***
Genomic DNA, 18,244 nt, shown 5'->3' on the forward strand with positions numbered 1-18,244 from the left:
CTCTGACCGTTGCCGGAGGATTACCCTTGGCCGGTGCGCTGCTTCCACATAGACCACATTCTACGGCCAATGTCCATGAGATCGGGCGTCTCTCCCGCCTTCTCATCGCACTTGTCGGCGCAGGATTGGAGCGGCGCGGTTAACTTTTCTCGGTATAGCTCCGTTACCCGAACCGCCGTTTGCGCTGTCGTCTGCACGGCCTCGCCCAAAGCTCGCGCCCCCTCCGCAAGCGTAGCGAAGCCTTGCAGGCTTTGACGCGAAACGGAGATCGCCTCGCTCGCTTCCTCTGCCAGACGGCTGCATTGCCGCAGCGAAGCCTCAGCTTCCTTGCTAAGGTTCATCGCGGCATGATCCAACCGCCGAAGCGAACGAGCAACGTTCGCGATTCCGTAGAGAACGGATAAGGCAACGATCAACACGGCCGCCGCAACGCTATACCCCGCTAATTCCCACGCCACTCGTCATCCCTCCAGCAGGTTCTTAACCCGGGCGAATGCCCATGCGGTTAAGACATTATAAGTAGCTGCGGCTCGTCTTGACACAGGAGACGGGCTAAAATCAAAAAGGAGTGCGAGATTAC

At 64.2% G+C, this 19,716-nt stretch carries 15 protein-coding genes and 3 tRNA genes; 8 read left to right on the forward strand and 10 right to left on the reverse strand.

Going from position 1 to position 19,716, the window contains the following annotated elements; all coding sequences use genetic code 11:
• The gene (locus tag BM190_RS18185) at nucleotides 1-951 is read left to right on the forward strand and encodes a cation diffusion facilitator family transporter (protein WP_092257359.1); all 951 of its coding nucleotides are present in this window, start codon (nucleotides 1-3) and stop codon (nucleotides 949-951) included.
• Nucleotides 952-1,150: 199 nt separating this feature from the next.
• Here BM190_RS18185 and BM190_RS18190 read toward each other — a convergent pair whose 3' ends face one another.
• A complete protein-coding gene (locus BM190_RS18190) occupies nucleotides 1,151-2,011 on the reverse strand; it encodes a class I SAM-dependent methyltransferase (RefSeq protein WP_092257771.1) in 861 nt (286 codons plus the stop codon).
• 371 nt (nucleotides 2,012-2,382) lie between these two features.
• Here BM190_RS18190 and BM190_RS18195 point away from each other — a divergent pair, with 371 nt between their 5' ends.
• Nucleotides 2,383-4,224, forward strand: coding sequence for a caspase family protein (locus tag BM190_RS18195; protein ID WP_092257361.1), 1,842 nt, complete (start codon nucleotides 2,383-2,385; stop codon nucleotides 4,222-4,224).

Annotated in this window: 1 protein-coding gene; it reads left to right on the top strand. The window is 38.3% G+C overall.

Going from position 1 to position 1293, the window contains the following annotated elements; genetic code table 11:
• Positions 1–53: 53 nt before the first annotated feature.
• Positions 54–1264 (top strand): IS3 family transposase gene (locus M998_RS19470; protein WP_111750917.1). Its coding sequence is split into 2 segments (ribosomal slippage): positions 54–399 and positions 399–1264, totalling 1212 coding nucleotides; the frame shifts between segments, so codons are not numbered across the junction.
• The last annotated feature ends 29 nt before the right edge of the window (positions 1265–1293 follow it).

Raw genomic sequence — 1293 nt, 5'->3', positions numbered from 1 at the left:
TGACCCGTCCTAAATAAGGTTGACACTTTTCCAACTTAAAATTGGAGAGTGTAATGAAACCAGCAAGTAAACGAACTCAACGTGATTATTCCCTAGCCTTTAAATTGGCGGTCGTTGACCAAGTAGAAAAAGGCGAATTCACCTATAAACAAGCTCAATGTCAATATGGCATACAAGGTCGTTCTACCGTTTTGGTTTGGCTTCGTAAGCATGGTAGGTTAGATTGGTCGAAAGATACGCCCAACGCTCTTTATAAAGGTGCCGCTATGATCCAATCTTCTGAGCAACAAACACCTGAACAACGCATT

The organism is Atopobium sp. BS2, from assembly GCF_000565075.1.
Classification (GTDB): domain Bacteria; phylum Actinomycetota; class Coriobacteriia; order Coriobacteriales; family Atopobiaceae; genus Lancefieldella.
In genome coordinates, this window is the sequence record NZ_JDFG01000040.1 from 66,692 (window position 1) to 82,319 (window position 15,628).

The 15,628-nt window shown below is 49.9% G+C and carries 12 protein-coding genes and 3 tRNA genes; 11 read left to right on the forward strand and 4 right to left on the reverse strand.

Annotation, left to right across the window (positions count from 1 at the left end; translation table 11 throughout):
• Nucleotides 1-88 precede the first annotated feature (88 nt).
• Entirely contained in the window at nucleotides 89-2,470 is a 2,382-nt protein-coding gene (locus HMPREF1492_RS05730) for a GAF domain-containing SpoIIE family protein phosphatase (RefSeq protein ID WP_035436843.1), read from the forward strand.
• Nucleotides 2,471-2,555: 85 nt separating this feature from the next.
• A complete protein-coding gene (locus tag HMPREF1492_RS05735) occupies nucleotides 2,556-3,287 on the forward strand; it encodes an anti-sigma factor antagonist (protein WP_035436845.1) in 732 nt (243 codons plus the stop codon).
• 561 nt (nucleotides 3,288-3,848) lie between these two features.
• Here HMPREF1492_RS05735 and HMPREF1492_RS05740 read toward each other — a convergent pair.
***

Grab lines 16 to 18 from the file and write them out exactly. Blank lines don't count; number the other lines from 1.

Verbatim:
• The last annotated feature ends 29 nt before the right edge of the window (positions 1265–1293 follow it).

Raw genomic sequence — 1293 nt, 5'->3', positions numbered from 1 at the left:
TGACCCGTCCTAAATAAGGTTGACACTTTTCCAACTTAAAATTGGAGAGTGTAATGAAACCAGCAAGTAAACGAACTCAACGTGATTATTCCCTAGCCTTTAAATTGGCGGTCGTTGACCAAGTAGAAAAAGGCGAATTCACCTATAAACAAGCTCAATGTCAATATGGCATACAAGGTCGTTCTACCGTTTTGGTTTGGCTTCGTAAGCATGGTAGGTTAGATTGGTCGAAAGATACGCCCAACGCTCTTTATAAAGGTGCCGCTATGATCCAATCTTCTGAGCAACAAACACCTGAACAACGCATT